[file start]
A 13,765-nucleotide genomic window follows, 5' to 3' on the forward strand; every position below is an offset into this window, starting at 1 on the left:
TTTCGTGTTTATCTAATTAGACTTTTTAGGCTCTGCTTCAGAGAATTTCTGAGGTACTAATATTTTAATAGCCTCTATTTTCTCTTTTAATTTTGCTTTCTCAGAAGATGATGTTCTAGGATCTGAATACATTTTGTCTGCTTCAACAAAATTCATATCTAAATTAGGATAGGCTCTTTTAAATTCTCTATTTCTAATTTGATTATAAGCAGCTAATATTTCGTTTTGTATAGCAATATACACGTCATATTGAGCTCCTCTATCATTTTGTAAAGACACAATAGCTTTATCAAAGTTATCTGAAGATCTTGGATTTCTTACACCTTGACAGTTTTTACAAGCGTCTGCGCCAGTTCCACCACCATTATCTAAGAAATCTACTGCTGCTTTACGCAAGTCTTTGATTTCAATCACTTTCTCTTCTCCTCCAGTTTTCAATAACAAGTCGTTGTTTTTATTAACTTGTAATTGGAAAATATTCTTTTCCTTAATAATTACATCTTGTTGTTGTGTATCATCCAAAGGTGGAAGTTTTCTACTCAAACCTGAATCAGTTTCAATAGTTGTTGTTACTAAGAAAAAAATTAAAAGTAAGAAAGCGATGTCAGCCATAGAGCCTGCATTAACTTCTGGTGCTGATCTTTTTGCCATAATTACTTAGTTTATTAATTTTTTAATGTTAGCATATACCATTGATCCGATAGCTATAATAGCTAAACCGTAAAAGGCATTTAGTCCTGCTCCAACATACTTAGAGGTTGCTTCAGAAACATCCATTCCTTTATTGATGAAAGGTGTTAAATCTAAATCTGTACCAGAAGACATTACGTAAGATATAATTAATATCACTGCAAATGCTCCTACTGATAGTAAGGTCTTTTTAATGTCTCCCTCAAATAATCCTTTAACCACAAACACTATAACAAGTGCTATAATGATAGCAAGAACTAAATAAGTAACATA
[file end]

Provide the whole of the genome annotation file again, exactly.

A 13,765-nucleotide genomic window follows, 5' to 3' on the forward strand; every position below is an offset into this window, starting at 1 on the left:
TTTCGTGTTTATCTAATTAGACTTTTTAGGCTCTGCTTCAGAGAATTTCTGAGGTACTAATATTTTAATAGCCTCTATTTTCTCTTTTAATTTTGCTTTCTCAGAAGATGATGTTCTAGGATCTGAATACATTTTGTCTGCTTCAACAAAATTCATATCTAAATTAGGATAGGCTCTTTTAAATTCTCTATTTCTAATTTGATTATAAGCAGCTAATATTTCGTTTTGTATAGCAATATACACGTCATATTGAGCTCCTCTATCATTTTGTAAAGACACAATAGCTTTATCAAAGTTATCTGAAGATCTTGGATTTCTTACACCTTGACAGTTTTTACAAGCGTCTGCGCCAGTTCCACCACCATTATCTAAGAAATCTACTGCTGCTTTACGCAAGTCTTTGATTTCAATCACTTTCTCTTCTCCTCCAGTTTTCAATAACAAGTCGTTGTTTTTATTAACTTGTAATTGGAAAATATTCTTTTCCTTAATAATTACATCTTGTTGTTGTGTATCATCCAAAGGTGGAAGTTTTCTACTCAAACCTGAATCAGTTTCAATAGTTGTTGTTACTAAGAAAAAAATTAAAAGTAAGAAAGCGATGTCAGCCATAGAGCCTGCATTAACTTCTGGTGCTGATCTTTTTGCCATAATTACTTAGTTTATTAATTTTTTAATGTTAGCATATACCATTGATCCGATAGCTATAATAGCTAAACCGTAAAAGGCATTTAGTCCTGCTCCAACATACTTAGAGGTTGCTTCAGAAACATCCATTCCTTTATTGATGAAAGGTGTTAAATCTAAATCTGTACCAGAAGACATTACGTAAGATATAATTAATATCACTGCAAATGCTCCTACTGATAGTAAGGTCTTTTTAATGTCTCCCTCAAATAATCCTTTAACCACAAACACTATAACAAGTGCTATAATGATAGCAAGAACTAAATAAGTAACATA